Gut health is also significantly related to hormones that affect sleep. Melatonin, the "darkness hormone," is essential for sleep and a healthy sleep-wake cycle. Melatonin is produced in both the gut and the brain, and there is evidence that gut melatonin may work on a different cyclical rhythm than brain-produced pineal melatonin. (6)

In addition, cortisol is vital to the sleep-wake cycle. (7) This hormone is central to the body's stress and inflammatory response and affects gut permeability and microbial diversity. Increasing cortisol levels very early in the day help promote alertness, focus, and energy. Changes in cortisol that occur along the gut-brain axis are likely to affect sleep. (8th)

Put simply, our gut affects how well we sleep, and sleep affects the health of our gut. If we start on both sides, we can improve our sleep quality enormously. With myBioma you can easily find out whether your intestinal microbiome is in balance and optimize your intestinal health with suitable nutritional recommendations.

A deeper dive into the science of the microbiome and sleep

A growing body of research now suggests that the gut's vast and diverse microbial ecosystem has its own circadian rhythm. These microbial rhythms appear to be deeply intertwined with circadian rhythms. (9)

A circadian rhythm designates, for example, the fluctuations in bodily functions that are controlled by exogenous (day-night alternation) or endogenous (hormones) influences . Examples are fluctuations in heart rate, sleep-wake cycle, blood pressure and body temperature.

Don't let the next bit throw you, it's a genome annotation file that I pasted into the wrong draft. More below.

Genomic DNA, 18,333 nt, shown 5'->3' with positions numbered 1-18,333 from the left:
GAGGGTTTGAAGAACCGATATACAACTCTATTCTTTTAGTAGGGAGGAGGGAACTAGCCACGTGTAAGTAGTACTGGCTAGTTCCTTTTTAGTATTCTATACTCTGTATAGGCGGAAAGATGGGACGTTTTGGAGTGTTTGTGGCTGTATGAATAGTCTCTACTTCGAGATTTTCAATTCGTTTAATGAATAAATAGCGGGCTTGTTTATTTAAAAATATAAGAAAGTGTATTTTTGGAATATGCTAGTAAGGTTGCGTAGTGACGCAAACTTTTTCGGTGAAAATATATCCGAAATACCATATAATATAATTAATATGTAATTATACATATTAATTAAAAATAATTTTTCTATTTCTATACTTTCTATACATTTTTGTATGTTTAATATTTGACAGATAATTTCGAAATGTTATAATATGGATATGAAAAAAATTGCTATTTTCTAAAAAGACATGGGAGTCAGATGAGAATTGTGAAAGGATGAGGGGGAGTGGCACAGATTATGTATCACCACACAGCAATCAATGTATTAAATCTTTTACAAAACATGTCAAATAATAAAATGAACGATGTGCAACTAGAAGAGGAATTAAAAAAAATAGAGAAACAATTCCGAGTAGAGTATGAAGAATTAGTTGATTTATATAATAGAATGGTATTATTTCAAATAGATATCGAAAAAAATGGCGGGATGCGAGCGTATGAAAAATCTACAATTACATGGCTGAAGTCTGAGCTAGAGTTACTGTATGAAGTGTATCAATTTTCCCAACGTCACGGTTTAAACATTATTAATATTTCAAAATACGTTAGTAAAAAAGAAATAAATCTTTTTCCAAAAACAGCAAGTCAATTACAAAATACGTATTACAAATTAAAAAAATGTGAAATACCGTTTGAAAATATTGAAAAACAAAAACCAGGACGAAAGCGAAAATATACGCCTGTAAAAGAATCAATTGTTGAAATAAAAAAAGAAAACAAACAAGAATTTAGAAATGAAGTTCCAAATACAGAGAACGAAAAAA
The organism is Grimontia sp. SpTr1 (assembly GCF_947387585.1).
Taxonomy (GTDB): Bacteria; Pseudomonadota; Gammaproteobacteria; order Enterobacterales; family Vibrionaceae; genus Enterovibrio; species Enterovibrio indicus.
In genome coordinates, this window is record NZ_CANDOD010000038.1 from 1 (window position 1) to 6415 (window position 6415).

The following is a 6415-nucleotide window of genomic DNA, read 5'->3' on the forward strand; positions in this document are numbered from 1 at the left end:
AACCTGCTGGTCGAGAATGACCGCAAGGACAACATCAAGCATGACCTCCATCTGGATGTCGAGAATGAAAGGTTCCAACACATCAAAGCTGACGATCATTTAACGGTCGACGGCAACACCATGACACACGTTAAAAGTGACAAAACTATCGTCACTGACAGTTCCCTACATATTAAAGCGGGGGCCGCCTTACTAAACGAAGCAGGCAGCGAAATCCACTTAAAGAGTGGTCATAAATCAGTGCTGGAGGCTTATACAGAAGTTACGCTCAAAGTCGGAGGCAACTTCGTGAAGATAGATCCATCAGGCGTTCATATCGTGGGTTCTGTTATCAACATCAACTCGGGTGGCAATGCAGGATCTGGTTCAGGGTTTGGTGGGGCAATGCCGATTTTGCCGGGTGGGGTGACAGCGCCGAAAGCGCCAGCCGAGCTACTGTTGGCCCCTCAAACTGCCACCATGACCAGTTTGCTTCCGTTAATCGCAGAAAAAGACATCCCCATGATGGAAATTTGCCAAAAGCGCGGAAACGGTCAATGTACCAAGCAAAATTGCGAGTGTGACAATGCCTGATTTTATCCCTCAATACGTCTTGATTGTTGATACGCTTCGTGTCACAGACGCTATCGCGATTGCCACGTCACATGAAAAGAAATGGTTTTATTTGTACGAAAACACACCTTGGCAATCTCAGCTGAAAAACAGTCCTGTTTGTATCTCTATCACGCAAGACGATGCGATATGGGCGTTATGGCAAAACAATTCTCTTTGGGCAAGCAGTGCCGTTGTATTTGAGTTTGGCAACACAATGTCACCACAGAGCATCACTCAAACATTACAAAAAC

Research suggests that both the circadian and microbial rhythms are capable of influencing and disrupting each other, with consequences for both health and sleep. (10)

Diet affects the gut microbiome

According to research, microbiome rhythms are affected by what and when we eat. A study in mice found that when mice ate a healthy diet, they produced more beneficial bacteria, and that the collective activity of microbial life in the gut followed a diurnal — or diurnal — rhythm. (11, 12)

This rhythm, in turn, supported the animal's circadian rhythms. In contrast, mice fed a high-fat, "Western" diet produced less than optimal microbial life. The bacteria in these mice did not keep themselves to a circadian rhythm and also sent out signals that disrupted the circadian rhythm. These mice gained weight and became obese, while the mice that ate a healthy diet did not.

A healthy diet supports the good bacteria in your gut